On Friday 28th February 2020, Turkish President Recep Tayyip Erdogan decided unilaterally to suspend the EU-Turkey deal of 2016, which, over the past four years, transformed five Greek islands in the Aegean sea into open prisons for migrants, the infamous ‘hotspots’. Already, Turkey had repeatedly used this agreement as a blackmailing device, threatening to re-open its borders with the EU. Finally, this threat was carried out in response to criticism from European leaders following a Turkish invasion of Syria and the loss of thirty Turkish soldiers in a Russian bombing. Following this, thousands of exiles, most of them traveling in buses chartered by the Turkish authorities, rushed to the land and sea borders, facing heavy violence from the police and Greek army which had been deployed immediately to prevent people crossing the border.
Under the guise of ‘protecting Europe’s borders’,  the Greece-Turkey border has become the scene of numerous human rights violations, including gross violations of personal dignity, physical integrity, and the right to life. Violence at the land and sea borders has reached a peak.  By refusing entry to European territory for people seeking asylum, and by suspending the registration of asylum requests, Greece, with the support of the EU which sent the European Frontex agency as reinforcement, rides roughshod over the principle of non-refoulement, cornerstone of the Geneva Convention. As noted by the United Nations Special Rapporteur on extrajudicial executions, denouncing "a situation of absolute lawlessness", "Greece plays a role as cruel as that played by Turkey or the rest of the European states, because the crisis is (...) rooted in the lack of vision and courage of European leaders”.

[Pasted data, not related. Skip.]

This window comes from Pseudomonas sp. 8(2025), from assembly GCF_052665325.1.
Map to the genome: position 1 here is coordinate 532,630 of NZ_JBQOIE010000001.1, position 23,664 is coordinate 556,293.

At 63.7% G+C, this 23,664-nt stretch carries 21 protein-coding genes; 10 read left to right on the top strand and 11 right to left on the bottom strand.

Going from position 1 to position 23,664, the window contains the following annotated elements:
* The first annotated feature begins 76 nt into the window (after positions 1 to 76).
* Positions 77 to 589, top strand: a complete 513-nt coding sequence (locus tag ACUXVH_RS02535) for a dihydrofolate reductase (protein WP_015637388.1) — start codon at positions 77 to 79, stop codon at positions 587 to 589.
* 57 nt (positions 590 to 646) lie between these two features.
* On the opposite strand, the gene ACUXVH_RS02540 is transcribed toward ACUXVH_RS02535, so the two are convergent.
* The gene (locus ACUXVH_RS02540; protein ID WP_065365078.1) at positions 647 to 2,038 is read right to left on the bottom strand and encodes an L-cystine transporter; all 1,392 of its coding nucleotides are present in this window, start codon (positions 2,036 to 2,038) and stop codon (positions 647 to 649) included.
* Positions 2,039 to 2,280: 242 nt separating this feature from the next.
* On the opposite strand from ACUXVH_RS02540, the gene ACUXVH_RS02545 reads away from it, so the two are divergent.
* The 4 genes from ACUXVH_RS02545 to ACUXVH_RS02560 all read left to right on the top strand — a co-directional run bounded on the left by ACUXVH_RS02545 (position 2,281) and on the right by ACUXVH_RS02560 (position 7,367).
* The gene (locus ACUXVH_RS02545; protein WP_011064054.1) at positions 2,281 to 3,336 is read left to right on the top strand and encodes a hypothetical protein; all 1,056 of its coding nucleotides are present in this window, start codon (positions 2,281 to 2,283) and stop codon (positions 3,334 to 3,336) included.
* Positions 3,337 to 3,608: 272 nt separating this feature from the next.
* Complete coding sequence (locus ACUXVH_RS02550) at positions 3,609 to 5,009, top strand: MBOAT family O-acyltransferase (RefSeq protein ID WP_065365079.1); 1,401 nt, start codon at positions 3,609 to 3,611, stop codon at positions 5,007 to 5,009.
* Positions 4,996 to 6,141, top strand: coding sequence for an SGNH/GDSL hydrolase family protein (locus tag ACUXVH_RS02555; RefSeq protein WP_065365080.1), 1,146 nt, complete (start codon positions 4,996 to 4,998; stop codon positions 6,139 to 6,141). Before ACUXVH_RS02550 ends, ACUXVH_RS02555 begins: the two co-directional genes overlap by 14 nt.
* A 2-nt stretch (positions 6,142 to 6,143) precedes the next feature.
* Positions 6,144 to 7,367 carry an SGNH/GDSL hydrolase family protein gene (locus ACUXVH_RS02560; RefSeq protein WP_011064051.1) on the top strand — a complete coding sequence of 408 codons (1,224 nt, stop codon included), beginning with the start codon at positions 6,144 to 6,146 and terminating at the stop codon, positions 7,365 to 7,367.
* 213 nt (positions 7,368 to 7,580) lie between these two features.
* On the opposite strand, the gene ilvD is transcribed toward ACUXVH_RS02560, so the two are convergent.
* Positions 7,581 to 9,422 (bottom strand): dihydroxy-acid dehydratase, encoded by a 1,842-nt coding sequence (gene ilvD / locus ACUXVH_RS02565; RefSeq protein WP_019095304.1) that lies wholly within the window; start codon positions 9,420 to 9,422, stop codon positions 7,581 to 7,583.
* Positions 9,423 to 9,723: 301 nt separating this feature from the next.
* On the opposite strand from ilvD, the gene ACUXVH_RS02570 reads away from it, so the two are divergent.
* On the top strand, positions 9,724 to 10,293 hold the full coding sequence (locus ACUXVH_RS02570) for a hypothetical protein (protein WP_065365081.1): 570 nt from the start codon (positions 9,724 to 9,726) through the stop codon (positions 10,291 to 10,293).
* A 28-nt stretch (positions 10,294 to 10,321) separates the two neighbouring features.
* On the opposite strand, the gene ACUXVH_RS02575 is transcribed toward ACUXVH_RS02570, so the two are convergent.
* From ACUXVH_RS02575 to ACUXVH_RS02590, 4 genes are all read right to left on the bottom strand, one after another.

Since March 2020, a new catastrophe has struck the Greek hotspots. In addition to the intolerable overcrowding, lack of food and sanitary infrastructures (drinking water, showers, toilets), inadequate accommodation in tents (which has resulted in several deaths each year due to hypothermia), and to the frequent fires which ravage the island camps, the threat of Covid-19 has been added to this deadly mix. On 22nd March 2020, Greek authorities announced mandatory confinement of people living in migrant camps, including the hotspots. Given that levels of overcrowding make preventing spread of the virus virtually impossible in these sites, such measures can only serve to deliberately expose camp residents to a serious and imminent threat of infection. 
This report exposes the humanitarian crisis and situation of lawlessness which already existed for people seeking asylum trapped on Samos at the end of 2019, thus pre-dating the collapse of the EU-Turkey deal and Covid-19 pandemic. At the time of publication, the present reality serves only to reaffirm how the ‘hotspot approach’, feted by the European Commission as the solution to putting an end to the so-called ‘migrant crisis’, has instead ‘created a monster’. 
Download the report "Samos hostpot : inferno at the Greece-Turkey border" here.
Listen to the Radioparleur program, 27th November 2019 « L’île grecque de Samos, prison à ciel ouvert pour les exilés »
See also the hotspots page on the website of the Gisti (FR).